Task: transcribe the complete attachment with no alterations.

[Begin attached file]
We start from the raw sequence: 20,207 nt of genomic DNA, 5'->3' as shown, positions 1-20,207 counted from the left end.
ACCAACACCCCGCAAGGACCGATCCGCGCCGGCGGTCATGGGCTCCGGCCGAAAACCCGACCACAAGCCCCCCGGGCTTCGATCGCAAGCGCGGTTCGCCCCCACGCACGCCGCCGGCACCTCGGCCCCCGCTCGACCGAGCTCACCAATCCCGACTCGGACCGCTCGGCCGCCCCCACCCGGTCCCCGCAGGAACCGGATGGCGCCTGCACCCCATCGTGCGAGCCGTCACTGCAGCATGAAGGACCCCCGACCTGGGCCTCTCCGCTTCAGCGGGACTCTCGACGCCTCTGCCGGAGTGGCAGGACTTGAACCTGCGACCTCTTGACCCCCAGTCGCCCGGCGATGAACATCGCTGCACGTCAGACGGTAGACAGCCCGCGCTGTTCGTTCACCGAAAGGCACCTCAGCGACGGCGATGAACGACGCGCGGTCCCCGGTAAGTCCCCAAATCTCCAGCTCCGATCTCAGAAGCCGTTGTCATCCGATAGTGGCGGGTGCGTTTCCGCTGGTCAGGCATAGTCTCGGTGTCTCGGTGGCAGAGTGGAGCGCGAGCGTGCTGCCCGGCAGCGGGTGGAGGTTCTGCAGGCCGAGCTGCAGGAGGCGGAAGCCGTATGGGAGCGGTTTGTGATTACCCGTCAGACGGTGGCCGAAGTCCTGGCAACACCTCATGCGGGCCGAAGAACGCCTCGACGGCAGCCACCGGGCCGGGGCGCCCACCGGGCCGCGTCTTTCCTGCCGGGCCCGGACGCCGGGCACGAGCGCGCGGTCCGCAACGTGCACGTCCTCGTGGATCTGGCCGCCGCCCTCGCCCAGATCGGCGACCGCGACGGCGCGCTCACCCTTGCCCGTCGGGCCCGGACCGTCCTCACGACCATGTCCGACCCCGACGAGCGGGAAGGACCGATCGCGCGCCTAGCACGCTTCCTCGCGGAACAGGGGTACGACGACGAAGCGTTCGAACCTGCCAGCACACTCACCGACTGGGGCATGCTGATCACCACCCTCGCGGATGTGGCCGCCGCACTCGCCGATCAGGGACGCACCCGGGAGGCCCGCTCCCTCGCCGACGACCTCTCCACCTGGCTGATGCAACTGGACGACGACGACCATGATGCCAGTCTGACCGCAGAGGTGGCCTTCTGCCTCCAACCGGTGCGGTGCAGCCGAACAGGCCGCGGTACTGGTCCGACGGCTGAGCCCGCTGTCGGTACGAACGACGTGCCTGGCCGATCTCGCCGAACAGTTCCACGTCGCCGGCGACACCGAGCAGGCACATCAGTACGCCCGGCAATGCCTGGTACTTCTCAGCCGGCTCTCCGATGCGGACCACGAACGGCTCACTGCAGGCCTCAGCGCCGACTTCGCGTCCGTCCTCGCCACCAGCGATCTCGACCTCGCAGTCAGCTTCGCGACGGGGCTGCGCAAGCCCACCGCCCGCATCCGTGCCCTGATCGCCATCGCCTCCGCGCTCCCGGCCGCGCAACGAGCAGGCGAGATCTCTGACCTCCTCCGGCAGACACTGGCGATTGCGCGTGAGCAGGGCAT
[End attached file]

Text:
We start from the raw sequence: 20,207 nt of genomic DNA, 5'->3' as shown, positions 1-20,207 counted from the left end.
ACCAACACCCCGCAAGGACCGATCCGCGCCGGCGGTCATGGGCTCCGGCCGAAAACCCGACCACAAGCCCCCCGGGCTTCGATCGCAAGCGCGGTTCGCCCCCACGCACGCCGCCGGCACCTCGGCCCCCGCTCGACCGAGCTCACCAATCCCGACTCGGACCGCTCGGCCGCCCCCACCCGGTCCCCGCAGGAACCGGATGGCGCCTGCACCCCATCGTGCGAGCCGTCACTGCAGCATGAAGGACCCCCGACCTGGGCCTCTCCGCTTCAGCGGGACTCTCGACGCCTCTGCCGGAGTGGCAGGACTTGAACCTGCGACCTCTTGACCCCCAGTCGCCCGGCGATGAACATCGCTGCACGTCAGACGGTAGACAGCCCGCGCTGTTCGTTCACCGAAAGGCACCTCAGCGACGGCGATGAACGACGCGCGGTCCCCGGTAAGTCCCCAAATCTCCAGCTCCGATCTCAGAAGCCGTTGTCATCCGATAGTGGCGGGTGCGTTTCCGCTGGTCAGGCATAGTCTCGGTGTCTCGGTGGCAGAGTGGAGCGCGAGCGTGCTGCCCGGCAGCGGGTGGAGGTTCTGCAGGCCGAGCTGCAGGAGGCGGAAGCCGTATGGGAGCGGTTTGTGATTACCCGTCAGACGGTGGCCGAAGTCCTGGCAACACCTCATGCGGGCCGAAGAACGCCTCGACGGCAGCCACCGGGCCGGGGCGCCCACCGGGCCGCGTCTTTCCTGCCGGGCCCGGACGCCGGGCACGAGCGCGCGGTCCGCAACGTGCACGTCCTCGTGGATCTGGCCGCCGCCCTCGCCCAGATCGGCGACCGCGACGGCGCGCTCACCCTTGCCCGTCGGGCCCGGACCGTCCTCACGACCATGTCCGACCCCGACGAGCGGGAAGGACCGATCGCGCGCCTAGCACGCTTCCTCGCGGAACAGGGGTACGACGACGAAGCGTTCGAACCTGCCAGCACACTCACCGACTGGGGCATGCTGATCACCACCCTCGCGGATGTGGCCGCCGCACTCGCCGATCAGGGACGCACCCGGGAGGCCCGCTCCCTCGCCGACGACCTCTCCACCTGGCTGATGCAACTGGACGACGACGACCATGATGCCAGTCTGACCGCAGAGGTGGCCTTCTGCCTCCAACCGGTGCGGTGCAGCCGAACAGGCCGCGGTACTGGTCCGACGGCTGAGCCCGCTGTCGGTACGAACGACGTGCCTGGCCGATCTCGCCGAACAGTTCCACGTCGCCGGCGACACCGAGCAGGCACATCAGTACGCCCGGCAATGCCTGGTACTTCTCAGCCGGCTCTCCGATGCGGACCACGAACGGCTCACTGCAGGCCTCAGCGCCGACTTCGCGTCCGTCCTCGCCACCAGCGATCTCGACCTCGCAGTCAGCTTCGCGACGGGGCTGCGCAAGCCCACCGCCCGCATCCGTGCCCTGATCGCCATCGCCTCCGCGCTCCCGGCCGCGCAACGAGCAGGCGAGATCTCTGACCTCCTCCGGCAGACACTGGCGATTGCGCGTGAGCAGGGCAT